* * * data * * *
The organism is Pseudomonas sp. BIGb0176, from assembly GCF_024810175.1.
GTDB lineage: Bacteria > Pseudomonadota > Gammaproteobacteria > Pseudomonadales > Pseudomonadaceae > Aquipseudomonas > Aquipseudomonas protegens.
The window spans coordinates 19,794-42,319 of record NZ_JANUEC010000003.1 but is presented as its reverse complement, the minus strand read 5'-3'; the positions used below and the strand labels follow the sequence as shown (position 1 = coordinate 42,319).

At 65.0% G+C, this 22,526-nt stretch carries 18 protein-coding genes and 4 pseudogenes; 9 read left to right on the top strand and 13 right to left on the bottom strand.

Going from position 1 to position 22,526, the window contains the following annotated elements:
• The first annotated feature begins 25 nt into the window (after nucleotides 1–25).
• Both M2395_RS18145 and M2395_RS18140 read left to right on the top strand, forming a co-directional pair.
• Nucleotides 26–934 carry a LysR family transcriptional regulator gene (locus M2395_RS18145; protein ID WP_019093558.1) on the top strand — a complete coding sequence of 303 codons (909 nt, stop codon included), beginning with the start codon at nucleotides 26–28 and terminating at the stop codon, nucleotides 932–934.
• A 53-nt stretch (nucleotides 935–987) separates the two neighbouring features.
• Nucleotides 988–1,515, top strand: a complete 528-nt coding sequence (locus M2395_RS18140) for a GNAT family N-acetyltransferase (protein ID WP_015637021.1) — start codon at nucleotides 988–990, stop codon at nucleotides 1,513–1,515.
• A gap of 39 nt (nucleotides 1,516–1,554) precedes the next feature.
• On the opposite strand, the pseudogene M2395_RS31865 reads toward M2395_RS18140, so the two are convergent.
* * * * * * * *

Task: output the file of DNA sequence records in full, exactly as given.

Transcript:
The organism is Pseudomonas sp. BIGb0176, from assembly GCF_024810175.1.
GTDB lineage: Bacteria > Pseudomonadota > Gammaproteobacteria > Pseudomonadales > Pseudomonadaceae > Aquipseudomonas > Aquipseudomonas protegens.
The window spans coordinates 19,794-42,319 of record NZ_JANUEC010000003.1 but is presented as its reverse complement, the minus strand read 5'-3'; the positions used below and the strand labels follow the sequence as shown (position 1 = coordinate 42,319).

At 65.0% G+C, this 22,526-nt stretch carries 18 protein-coding genes and 4 pseudogenes; 9 read left to right on the top strand and 13 right to left on the bottom strand.

Going from position 1 to position 22,526, the window contains the following annotated elements:
• The first annotated feature begins 25 nt into the window (after nucleotides 1–25).
• Both M2395_RS18145 and M2395_RS18140 read left to right on the top strand, forming a co-directional pair.
• Nucleotides 26–934 carry a LysR family transcriptional regulator gene (locus M2395_RS18145; protein ID WP_019093558.1) on the top strand — a complete coding sequence of 303 codons (909 nt, stop codon included), beginning with the start codon at nucleotides 26–28 and terminating at the stop codon, nucleotides 932–934.
• A 53-nt stretch (nucleotides 935–987) separates the two neighbouring features.
• Nucleotides 988–1,515, top strand: a complete 528-nt coding sequence (locus M2395_RS18140) for a GNAT family N-acetyltransferase (protein ID WP_015637021.1) — start codon at nucleotides 988–990, stop codon at nucleotides 1,513–1,515.
• A gap of 39 nt (nucleotides 1,516–1,554) precedes the next feature.
• On the opposite strand, the pseudogene M2395_RS31865 reads toward M2395_RS18140, so the two are convergent.